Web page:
WTF, Singapore Airlines, Why You All So Goodlooking

So Andrea’s already covered the first leg of our trip, so I’ll skim over a bit by saying you suck, Air Canada, and your lack of food and uncomfortable seats and footrest deficiency. Pah to you. And pah to you, unnecessarily confused cashier at the salami sandwich deli in San Fran.

Now that’s over with, I can say that the last few days in Canada passed in a crazy hurricane of vortex time suck. Didn’t get to see heaps of people I meant to, barely managed to tie loose ends and left a lot frayed. But you know what? Aside from the people part, as soon as you leave the country, those small things and loose ends don’t seem to matter all that much. The joy of leaving things behind is being able to put them behind you.

Anyway moving on from Canada, we took off, exhausted and leaving tearful families behind, and made it successfully to San Fran. Come 2pm we waited excitedly at the gate to board Singapore Airlines’ jumbo jet. (I’d never been in a jumbo jet before and just looking at the mass and scale of it from the window, I could tell it was enough to dwarf all of Montreal’s plane’s put together). Andrea’d said her dad’d mentioned Singapore Airlines was really nice, but at the time, I couldn’t even imagine what that might entail.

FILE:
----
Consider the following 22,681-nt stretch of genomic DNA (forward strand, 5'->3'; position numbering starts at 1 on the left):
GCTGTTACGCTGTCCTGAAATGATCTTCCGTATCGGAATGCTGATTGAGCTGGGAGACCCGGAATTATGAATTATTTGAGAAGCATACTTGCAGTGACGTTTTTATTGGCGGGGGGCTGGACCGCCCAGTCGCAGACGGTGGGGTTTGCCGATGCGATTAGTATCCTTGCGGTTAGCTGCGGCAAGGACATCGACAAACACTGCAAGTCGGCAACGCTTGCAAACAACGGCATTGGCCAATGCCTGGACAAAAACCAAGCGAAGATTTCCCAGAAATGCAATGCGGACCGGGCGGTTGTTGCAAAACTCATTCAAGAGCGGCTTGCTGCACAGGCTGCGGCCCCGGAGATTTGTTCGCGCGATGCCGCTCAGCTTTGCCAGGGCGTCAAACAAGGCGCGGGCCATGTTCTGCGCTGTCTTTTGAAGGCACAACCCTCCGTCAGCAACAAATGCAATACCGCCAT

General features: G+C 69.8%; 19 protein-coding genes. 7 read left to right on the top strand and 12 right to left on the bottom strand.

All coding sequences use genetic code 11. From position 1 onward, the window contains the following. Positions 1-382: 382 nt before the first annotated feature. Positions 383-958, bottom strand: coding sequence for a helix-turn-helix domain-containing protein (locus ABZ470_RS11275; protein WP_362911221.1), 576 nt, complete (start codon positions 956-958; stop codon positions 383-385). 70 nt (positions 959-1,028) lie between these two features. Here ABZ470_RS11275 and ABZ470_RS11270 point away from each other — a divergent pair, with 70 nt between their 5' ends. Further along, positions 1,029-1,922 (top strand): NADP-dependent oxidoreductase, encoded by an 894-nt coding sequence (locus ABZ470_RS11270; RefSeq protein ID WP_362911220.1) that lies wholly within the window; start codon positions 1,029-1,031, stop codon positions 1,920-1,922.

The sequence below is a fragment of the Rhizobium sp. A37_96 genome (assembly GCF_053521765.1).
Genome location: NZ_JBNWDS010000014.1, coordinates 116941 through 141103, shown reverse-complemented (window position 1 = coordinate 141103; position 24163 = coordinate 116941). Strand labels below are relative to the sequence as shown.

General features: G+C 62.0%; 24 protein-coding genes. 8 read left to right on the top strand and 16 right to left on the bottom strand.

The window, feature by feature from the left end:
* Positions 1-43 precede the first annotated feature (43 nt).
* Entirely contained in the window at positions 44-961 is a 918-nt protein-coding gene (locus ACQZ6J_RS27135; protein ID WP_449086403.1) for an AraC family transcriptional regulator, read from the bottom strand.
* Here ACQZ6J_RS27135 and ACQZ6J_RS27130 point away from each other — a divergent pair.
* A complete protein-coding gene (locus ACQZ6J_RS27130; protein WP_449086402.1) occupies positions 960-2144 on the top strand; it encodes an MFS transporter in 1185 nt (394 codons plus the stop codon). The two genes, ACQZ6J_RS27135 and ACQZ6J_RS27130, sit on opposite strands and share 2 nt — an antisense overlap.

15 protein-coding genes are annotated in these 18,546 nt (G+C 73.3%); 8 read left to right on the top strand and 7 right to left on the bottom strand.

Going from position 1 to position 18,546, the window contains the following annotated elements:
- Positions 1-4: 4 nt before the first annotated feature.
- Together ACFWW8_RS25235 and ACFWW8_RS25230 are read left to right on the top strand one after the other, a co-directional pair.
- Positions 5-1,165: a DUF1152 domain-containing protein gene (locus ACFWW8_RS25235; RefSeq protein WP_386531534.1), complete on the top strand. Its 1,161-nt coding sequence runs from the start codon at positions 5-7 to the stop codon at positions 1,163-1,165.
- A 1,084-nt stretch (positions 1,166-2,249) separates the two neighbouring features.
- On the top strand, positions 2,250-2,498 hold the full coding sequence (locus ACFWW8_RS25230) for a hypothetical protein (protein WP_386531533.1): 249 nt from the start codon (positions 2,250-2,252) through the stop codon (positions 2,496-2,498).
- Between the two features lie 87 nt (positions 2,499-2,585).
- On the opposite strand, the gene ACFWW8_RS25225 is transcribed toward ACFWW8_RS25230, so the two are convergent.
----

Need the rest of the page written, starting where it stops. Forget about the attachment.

And oh what a lovely surprise it turned out to be.

We step aboard and – WTF HOSTESSES, Y U SO HOT.

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Ahem. Moving on from that. They gracefully gesture us towards our seats with gentle loving care and we saunter towards our seats to classical music. We pass first class, which looks like a room with tiny personal apartments; second class is like the fancy big seats in the middle of a movie theater; we reach third class and it looks better than Air Canada’s first class.

As we move to take our seats, a grandmother sitting in front of us with a toddler hands us each a ziplock bag of candy.

“You sit behind?” she said.

We nod.

“Take this, as sorry – sorry, sorry!” she smiled and waved away our confused thanks.

When we looked at the bags, we saw she’d typed a message:

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Maybe it was the sweets, but the kid crying wasn’t near so annoying as the hysterical four year old aboard our first leg of the trip. In fact, for a 12 hour flight, little Jaxon cried for maybe 40 minutes consecutively. I props him.

We snugged into our seats – with footrest! – and began to examine the TV screens in front of us. Each one had a remote that popped out, and when we flipped them over we saw it actually transformed into a full game controller. We made a note to investigate further when the system was in full swing after takeoff.

Before we had a chance, however, the hostesses leapt into action mere minutes into the ascent and started handing out hot towels. Not long after that, they came around with menus – to our chagrin, as Andrea mentioned we ticked off the Kosher option – with a full drinks list including Guinness, cocktails, and whisky alongside the classics of orange juice and ginger ale. Surely these weren’t free of charge in economy class?